May 11, 2010
Big Jump Predicted in Use of e-Discovery, CompTIA Survey Reveals
Oakbrook Terrace, Ill., May 11, 2010 – Organizations will increase their use of electronic discovery, according to new research from CompTIA, the leading trade association for the world’s information technology (IT) industry.
The CompTIA study shows 88 percent of attorneys surveyed expect law firms to engage in e-discovery processes more frequently as more and more cases involve electronic information.
Among more than 650 IT professionals surveyed, 53 percent expect the use of e-discovery within their organizations to increase over the next few years.
E-discovery conventionally refers to the discovery process in civil litigation using electronically stored information. However, many firms routinely engage in data collection and informal investigations related to personnel matters, violations of company policies and security breaches that never involve the legal system but may nonetheless fall under the umbrella of e-discovery.
The CompTIA survey identified situations that most often trigger the use of e-discovery. They include:
• Investigating an employee suspected of violating company rules (cited by 66 percent of survey respondents)
• Security breach stemming from an outside threat (62 percent)
• Pending lawsuit (60 percent)
• Intentional internal security breach (53 percent)
• Unintentional internal security breach (44 percent)
Fifty percent of organizations surveyed have already developed an e-discovery strategy, either partial or comprehensive. Another 26 percent indicate that their organization has no official e-discovery strategy but have engaged in e-discovery processes informally. Among organizations that have yet to develop an e-discovery strategy, cost and expertise are cited as the primary reasons.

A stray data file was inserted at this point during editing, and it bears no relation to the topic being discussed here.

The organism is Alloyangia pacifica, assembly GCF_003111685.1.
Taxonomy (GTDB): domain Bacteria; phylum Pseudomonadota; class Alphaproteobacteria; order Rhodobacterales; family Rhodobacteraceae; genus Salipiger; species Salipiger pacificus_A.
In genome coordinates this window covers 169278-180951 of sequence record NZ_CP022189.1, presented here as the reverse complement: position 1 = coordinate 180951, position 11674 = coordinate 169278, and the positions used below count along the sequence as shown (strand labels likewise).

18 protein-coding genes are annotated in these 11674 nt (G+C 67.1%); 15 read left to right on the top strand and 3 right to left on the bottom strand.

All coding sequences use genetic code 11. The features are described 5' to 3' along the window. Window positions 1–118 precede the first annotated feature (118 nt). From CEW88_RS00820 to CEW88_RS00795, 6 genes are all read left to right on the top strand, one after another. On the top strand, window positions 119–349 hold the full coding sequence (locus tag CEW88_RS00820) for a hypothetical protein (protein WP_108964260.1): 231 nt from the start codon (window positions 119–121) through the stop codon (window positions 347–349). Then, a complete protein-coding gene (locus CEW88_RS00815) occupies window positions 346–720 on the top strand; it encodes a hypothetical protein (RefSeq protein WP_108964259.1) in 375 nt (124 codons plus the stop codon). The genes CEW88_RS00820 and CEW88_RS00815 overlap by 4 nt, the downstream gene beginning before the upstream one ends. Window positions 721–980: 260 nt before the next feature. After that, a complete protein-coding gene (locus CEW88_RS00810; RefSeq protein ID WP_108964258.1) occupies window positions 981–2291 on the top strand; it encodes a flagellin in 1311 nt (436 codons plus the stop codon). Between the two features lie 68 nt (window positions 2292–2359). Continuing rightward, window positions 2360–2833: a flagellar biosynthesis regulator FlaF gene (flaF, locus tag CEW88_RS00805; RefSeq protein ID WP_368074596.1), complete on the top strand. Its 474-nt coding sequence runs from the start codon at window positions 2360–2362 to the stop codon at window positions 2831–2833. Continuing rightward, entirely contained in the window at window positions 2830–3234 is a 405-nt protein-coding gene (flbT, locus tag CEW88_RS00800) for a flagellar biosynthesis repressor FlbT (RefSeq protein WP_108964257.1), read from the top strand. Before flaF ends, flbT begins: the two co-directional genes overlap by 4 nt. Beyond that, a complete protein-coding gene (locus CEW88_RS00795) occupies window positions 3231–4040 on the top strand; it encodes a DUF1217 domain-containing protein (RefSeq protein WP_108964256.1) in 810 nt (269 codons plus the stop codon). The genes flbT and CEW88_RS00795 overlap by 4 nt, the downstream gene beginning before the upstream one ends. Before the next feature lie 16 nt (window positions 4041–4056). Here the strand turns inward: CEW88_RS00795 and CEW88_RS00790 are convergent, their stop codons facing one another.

“Many organizations lack expertise in this emerging area,” said Tim Herbert, vice president, research, CompTIA. “That’s significant because the increasingly connected and digital world in which companies operate means the number of situations calling for e-discovery will only grow.”
Given this rising need for more expertise, more opportunities should exist for IT solution providers with the right skills and expertise.
“IT companies that offer services such as security, data storage and archiving may find opportunities to expand their business and their client base by becoming an e-discovery resource,” said Herbert.
Among the steps IT firms can take to enhance their e-discovery credentials: get employees trained in e-discovery; stay up to date on the regulatory environment; and learn and follow industry best practices for conducting e-discovery.
The CompTIA study E-Discovery Trends and Practices offers insights into current understand e-discovery practices, policies, and training among both IT professionals and attorneys. The online survey was administered during the fourth quarter of 2009 with 665 IT professionals and 271 attorneys participated in the U.S.-based survey. The complete study is available at no cost to CompTIA members who can access the report at www.CompTIA.org or by contacting firstname.lastname@example.org.
CompTIA is the voice of the world’s information technology (IT) industry. Its members are the companies at the forefront of innovation; and the professionals responsible for maximizing the benefits organizations receive from their investments in technology. CompTIA is dedicated to advancing industry growth through its educational programs, market research, networking events, professional certifications, and public policy advocacy. For more information, visit www.comptia.org or follow CompTIA on Twitter at Http://www.Twitter.com/comptia.
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Director, Corporate Communications